- BBB (Better Business Bureau) member in good standing or a member of other consumer-friendly organization (including your local Chamber of Commerce)
- Real customer testimonials of prior success in negotiating loan modifications
- Professional designations – licensed, insured, member of reputable industry associations
- Professional affiliations – team members with distinctions and education such as lawyers, real estate professionals, and so on
- Track record for promoting industry regulation and oversight
- Companies that offer educational resources, an honest Web presence, and clear, detailed explanations of the problems and solutions
- Favorable refund policies or no up front fees. Up front fees are common and not a red flag if you’re dealing with attorneys or a law firm.
Watching for common warning signs
Remain on the lookout for the following warning signs:
- Pure salesmanship, no substance, just a shell game
- Compliance or regulatory complaints filed with and verified by reputable organizations, such as the Better Business Bureau or a state regulatory agency, not simply a disgruntled consumer posting a rip-off report on the Internet
- Inability of representatives to answer questions
- Lack of straight answers
- Undercapitalized start-up companies simply trying to cash in on a crisis
- Companies that encourage you to act on emotion or fear rather than make informed decisions
- Companies with cheap or shoddy looking Web presence – if you see a page with Google ads, run the other way
- Companies that can’t, don’t, or refuse to explain the process and services they perform
- A one-size-fits-all approach – they should ask you plenty of questions before offering a solution
- Companies that pirate reputable company’s resources and copyrighted materials
- Companies that guarantee results or make wild claims – offering a money-back guarantee is acceptable, but nobody can guarantee success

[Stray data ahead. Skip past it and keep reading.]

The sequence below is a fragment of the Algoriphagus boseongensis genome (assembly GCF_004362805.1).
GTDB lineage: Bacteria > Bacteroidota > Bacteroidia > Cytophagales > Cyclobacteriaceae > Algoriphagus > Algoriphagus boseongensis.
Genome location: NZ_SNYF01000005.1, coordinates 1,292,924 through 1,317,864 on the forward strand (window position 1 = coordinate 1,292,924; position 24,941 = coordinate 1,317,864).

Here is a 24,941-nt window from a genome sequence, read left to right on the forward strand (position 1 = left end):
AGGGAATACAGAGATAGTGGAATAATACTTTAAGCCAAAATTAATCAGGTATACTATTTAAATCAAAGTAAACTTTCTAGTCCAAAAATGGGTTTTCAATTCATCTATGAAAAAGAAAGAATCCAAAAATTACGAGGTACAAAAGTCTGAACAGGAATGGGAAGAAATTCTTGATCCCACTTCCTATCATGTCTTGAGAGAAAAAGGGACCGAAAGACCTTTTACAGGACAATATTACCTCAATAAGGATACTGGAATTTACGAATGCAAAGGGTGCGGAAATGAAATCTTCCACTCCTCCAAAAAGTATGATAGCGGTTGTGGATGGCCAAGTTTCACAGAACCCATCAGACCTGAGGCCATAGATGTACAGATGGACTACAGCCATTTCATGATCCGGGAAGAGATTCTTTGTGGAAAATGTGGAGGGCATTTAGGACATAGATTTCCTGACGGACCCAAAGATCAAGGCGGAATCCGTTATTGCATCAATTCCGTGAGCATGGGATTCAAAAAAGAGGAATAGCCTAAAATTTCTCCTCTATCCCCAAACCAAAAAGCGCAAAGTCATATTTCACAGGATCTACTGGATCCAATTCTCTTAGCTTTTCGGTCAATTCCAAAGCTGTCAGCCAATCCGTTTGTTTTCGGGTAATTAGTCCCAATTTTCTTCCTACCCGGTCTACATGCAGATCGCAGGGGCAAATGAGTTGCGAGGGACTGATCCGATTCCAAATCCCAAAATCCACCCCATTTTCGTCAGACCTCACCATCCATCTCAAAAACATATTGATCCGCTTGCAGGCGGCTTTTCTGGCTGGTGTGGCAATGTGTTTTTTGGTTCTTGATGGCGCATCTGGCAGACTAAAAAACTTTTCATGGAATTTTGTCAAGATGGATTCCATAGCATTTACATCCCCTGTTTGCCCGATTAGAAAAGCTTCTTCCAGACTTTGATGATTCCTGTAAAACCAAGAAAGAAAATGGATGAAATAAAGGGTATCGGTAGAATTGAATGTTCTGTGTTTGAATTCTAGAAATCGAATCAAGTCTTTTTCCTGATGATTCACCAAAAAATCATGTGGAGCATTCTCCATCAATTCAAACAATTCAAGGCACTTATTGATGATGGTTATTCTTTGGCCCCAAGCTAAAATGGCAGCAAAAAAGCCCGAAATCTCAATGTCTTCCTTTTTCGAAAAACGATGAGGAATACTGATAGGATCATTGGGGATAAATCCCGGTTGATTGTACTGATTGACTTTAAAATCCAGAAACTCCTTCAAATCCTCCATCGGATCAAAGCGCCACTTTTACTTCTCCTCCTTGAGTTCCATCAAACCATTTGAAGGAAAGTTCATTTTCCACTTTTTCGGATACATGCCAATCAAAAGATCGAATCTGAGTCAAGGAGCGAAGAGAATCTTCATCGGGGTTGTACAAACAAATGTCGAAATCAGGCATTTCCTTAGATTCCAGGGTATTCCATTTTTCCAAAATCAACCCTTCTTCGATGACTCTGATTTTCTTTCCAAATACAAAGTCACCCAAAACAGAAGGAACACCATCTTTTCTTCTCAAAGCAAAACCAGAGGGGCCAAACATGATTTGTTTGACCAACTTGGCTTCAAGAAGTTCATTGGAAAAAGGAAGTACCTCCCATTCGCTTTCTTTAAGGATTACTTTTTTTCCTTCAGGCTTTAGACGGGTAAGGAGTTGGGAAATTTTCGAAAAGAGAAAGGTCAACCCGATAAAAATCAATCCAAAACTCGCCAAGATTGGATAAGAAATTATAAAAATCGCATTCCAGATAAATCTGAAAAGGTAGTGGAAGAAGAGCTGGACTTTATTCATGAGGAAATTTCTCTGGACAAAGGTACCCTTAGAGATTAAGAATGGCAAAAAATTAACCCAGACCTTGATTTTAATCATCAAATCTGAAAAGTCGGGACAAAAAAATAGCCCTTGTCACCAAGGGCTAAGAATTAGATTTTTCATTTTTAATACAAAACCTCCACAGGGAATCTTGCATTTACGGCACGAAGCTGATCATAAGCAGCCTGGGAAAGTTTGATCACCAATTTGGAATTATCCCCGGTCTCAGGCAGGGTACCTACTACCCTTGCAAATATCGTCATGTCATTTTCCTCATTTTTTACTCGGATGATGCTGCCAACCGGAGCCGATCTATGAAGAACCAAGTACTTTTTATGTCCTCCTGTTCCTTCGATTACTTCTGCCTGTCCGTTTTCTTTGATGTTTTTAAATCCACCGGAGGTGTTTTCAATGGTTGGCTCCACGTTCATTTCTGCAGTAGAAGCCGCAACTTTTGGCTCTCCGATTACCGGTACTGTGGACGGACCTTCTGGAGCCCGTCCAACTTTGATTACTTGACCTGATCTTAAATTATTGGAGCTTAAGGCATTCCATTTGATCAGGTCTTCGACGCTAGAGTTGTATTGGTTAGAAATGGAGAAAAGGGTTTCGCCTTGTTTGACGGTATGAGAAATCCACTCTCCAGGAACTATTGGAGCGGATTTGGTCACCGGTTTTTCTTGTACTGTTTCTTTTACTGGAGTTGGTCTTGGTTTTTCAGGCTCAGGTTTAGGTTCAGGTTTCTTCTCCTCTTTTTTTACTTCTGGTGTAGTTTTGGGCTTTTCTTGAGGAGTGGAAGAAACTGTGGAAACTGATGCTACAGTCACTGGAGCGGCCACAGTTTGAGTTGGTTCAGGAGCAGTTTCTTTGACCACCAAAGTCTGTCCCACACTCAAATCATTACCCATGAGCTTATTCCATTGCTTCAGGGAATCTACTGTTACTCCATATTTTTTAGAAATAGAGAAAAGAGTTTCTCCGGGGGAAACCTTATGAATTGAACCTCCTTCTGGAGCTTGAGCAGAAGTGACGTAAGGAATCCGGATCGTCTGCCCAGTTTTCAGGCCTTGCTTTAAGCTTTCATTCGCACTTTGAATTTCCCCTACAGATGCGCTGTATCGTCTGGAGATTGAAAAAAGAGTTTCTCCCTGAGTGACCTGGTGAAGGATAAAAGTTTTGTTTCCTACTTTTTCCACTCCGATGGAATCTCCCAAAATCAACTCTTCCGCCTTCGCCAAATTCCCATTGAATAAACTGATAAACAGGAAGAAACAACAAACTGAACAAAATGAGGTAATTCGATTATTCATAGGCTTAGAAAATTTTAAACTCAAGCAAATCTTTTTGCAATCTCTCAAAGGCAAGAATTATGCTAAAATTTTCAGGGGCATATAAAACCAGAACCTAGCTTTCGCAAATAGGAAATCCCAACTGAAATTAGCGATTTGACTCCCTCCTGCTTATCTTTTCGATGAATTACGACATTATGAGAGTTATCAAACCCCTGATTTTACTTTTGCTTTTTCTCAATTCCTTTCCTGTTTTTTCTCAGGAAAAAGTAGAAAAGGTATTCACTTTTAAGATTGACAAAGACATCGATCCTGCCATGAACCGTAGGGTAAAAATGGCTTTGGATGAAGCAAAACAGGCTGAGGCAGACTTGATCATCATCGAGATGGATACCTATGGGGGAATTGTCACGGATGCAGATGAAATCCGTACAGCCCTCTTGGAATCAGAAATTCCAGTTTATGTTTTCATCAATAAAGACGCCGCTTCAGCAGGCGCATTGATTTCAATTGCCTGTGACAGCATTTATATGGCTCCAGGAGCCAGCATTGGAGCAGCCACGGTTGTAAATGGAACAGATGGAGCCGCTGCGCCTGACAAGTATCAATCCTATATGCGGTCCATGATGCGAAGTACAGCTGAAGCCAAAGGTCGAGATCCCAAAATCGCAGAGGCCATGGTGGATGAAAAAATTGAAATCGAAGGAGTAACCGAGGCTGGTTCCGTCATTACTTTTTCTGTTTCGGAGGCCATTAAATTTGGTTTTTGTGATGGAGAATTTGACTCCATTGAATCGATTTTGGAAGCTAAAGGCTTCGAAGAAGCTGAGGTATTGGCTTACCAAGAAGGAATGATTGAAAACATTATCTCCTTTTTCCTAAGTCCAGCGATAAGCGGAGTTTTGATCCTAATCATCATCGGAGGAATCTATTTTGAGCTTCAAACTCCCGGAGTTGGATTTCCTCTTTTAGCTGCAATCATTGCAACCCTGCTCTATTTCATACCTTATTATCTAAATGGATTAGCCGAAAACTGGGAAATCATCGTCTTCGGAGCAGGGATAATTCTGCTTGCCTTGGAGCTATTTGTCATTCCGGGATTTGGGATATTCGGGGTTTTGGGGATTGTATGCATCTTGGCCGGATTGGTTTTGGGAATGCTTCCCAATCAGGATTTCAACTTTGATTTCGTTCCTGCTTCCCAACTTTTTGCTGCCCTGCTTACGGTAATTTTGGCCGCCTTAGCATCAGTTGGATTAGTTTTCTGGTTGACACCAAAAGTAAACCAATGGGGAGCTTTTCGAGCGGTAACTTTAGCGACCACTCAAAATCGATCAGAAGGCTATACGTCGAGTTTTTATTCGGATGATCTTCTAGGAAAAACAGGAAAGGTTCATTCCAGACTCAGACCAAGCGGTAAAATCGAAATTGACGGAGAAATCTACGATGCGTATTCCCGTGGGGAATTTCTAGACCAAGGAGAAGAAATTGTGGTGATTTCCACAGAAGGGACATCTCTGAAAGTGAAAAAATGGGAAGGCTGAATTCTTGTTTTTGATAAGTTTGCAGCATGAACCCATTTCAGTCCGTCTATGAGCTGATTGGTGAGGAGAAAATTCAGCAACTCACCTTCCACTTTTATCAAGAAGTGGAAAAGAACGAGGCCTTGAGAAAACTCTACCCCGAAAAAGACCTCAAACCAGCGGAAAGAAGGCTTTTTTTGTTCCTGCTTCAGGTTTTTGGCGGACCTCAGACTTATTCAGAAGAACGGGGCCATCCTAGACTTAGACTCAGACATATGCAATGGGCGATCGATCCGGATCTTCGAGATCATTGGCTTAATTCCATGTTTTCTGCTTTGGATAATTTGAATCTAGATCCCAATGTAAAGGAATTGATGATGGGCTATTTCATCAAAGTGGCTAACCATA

- Large up-front fees with an unclear or no refund policy
Trust your instincts. If the company seems shady or its claims seem too good to be true, cross it off your list.
Tip: If a company reviews your case and says it can’t help you, don’t judge them harshly – they may be the only trustworthy company of the bunch. Some companies make promises they can’t deliver on just to get you to hand over your money.
Patience Is Key
Assuming you’re working with a reputable company, you need to trust your representative to do her job, keeping in mind that delays are common. Your representative may contact the lender by phone, fax, and email and not get a response for several days. Be patient. Don’t call every hour or even every day demanding immediate results. However, you should contact your representative occasionally to check the status of your case and make sure everything is on track. If you’ve heard nothing over the course of two or three weeks, you should definitely call to find out what’s going on.
Tip: When you first talk with your representative, ask for a timeline and request an explanation of what you can expect in terms of how often your representative will contact you. Moving forward with realistic expectations can often ease the frustration.
Rewarding Good Companies with Referrals and Testimonials
If you had a great experience with a loan modification company, tell others about it. Whenever you’ve dealt with someone who is reputable, did what they said they would, and achieved results, you should let the world know that this is a good company. In addition to helping the company, you help any friends, family members, and acquaintances who need the same services.
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About the Author: Ralph R. Roberts, GRI, CRS, is a real estate-focused consumer advocate, blogger, and the award-winning author of numerous books, including Foreclosure Self-Defense For Dummies and the forthcoming title Loan Modification For Dummies (available summer 2009). Ralph is based in Sterling Heights, Michigan, and can be reached here.